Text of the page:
If you were to take away the faith element from churches all you would have is a religious club. I could always tell which ministers passionately believed what they were saying, their churches usually grew. Now, there are those Christians who believe that they have both faith and the facts on their side. These people are sincere and bold, they are open to talking to a skeptic because they believe the truth is on their side. These types I respect, they are what I call a fundamentalist. I define a fundamentalist as one who’s basis of belief are tied to a written scripture believed to be from God. If they believe a certain aspect of faith, they have a scripture to back it up with. They believe because of a cause, and what church they settle in will be based in that cause and psychological aspects.

I find the non fundamentalist view tougher to respect. They jump on a bandwagon and have little conviction about what they believe. They are usually takers of the benefits of a church but deep down they pick and choose what part of the scriptures that they want to believe in. The scriptures are demanding upon people. Since the scriptures are the basis of Christianity, shouldn’t a non fundamentalist just admit that they don’t believe and end the charade? What can you do with a man whom doesn’t believe what he believes in? You could say that they are in the church based on psychological aspects.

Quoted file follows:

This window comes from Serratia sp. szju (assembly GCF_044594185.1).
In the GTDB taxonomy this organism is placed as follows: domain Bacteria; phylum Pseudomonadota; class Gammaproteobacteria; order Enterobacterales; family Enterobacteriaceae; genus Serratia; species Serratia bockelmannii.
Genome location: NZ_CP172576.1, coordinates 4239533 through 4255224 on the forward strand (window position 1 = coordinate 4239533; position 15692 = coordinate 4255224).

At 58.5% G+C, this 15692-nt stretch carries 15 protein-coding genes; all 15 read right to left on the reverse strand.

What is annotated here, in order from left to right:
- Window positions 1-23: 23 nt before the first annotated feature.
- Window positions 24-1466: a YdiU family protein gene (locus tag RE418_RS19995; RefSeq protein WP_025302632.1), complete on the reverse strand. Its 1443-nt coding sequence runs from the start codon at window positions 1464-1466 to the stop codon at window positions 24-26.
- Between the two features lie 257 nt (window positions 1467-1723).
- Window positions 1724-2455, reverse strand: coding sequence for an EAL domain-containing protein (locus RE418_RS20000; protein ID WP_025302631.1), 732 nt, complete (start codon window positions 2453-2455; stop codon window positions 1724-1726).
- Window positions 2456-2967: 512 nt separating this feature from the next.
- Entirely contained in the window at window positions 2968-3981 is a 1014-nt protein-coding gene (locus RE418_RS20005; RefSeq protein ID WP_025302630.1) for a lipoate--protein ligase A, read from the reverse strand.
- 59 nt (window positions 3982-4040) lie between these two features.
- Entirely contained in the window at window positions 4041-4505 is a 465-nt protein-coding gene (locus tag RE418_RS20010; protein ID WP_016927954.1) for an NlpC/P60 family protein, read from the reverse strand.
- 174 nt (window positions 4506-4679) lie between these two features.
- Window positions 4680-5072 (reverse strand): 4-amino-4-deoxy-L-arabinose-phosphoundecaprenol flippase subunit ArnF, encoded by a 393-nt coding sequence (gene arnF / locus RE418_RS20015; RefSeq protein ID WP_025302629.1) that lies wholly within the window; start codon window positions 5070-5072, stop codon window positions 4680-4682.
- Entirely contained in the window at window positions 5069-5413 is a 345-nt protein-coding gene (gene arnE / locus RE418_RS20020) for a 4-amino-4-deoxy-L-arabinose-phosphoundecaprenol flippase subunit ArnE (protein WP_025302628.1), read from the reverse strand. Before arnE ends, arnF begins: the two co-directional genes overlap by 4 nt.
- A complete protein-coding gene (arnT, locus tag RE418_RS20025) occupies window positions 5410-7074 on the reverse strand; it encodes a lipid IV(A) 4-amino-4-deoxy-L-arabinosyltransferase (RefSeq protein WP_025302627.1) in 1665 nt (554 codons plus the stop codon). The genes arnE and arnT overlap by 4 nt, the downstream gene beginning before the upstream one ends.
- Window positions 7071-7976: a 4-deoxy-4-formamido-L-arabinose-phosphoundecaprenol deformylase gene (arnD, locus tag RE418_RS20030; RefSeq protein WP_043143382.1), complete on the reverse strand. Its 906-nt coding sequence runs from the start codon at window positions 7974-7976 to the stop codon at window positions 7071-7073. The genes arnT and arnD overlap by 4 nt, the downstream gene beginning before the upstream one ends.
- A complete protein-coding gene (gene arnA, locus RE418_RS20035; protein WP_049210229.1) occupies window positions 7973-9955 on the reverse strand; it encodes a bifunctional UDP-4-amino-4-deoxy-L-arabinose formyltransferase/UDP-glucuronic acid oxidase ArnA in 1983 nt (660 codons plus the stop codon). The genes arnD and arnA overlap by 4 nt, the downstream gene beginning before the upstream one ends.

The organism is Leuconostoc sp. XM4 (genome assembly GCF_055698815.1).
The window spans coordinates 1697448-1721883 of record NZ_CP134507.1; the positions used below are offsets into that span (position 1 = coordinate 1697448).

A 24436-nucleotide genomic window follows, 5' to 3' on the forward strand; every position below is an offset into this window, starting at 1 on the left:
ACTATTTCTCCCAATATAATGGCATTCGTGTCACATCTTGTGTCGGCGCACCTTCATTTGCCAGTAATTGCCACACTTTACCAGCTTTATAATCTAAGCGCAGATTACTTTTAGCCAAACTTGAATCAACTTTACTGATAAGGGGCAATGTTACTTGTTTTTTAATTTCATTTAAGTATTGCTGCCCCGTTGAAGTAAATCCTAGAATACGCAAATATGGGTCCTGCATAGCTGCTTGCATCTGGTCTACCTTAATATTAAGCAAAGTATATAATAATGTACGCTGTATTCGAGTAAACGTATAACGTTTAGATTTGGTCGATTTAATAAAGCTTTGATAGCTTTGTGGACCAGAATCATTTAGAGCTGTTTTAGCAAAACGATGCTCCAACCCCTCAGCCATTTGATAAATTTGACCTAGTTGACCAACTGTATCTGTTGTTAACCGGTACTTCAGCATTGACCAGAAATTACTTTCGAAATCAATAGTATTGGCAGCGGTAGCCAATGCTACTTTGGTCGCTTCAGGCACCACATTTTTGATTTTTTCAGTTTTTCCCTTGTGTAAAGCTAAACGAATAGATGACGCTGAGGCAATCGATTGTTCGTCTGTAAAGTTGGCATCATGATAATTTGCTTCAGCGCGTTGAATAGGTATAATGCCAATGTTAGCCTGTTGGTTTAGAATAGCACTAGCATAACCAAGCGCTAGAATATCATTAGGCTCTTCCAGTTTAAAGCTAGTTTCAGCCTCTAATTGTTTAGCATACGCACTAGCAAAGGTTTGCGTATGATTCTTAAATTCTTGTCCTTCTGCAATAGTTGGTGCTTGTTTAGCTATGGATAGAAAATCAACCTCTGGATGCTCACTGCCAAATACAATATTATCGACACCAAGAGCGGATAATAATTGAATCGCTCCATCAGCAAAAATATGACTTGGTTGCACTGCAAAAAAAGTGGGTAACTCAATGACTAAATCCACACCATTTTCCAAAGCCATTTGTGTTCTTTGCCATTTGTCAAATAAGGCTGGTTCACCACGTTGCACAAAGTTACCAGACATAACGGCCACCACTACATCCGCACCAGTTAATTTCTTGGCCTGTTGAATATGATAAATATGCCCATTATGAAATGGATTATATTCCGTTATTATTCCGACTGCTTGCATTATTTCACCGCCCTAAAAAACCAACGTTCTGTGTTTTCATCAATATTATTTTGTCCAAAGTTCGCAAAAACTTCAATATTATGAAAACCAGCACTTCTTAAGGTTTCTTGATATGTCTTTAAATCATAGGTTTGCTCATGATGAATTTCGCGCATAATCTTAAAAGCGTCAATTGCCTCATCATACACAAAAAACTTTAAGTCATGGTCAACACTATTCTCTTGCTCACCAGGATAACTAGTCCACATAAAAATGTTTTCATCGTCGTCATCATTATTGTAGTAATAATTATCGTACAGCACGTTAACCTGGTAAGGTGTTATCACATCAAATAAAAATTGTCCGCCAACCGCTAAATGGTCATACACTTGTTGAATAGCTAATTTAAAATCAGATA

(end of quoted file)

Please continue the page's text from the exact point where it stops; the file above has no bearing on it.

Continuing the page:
To avoid being verbose, basically you have two types of clubs. Either you’re a fundamentalist or your not! These two differ on their basis of their fact, the scriptures. But what they have in common is that to journey with them you must have faith! Doesn’t it seem strange that they have to say they believe it by faith (they have to give it the benefit of the doubt to continue to believe). When given the ultimate challenge, faith can be destroyed by the scriptures own internal inconsistencies if one is open and intellectually honest. One could say a fundamentalist is closer to abandoning their faith than a non fundamentalist when they are challenged.

When the word fighting comes up, usually we think of the fundamentalist first! But this isn’t exactly fair to the fundamentalist. Both of these fight, often with each other over members of their respective clubs straying towards another congregation. For if a member leaves their church, so does “their capital”. I can’t think of any group in society that is more divisive than ministers and churches. Thomas Jefferson expressed this idea in a letter he wrote to Thomas Whittemore on June 5, 1822 “[Creeds] have been the bane and ruin of the Christian church, it’s own fatal invention, which, through so many ages, made of Christendom a slaughterhouse, and at this day divides it into castes of inextinguishable hatred to one another”.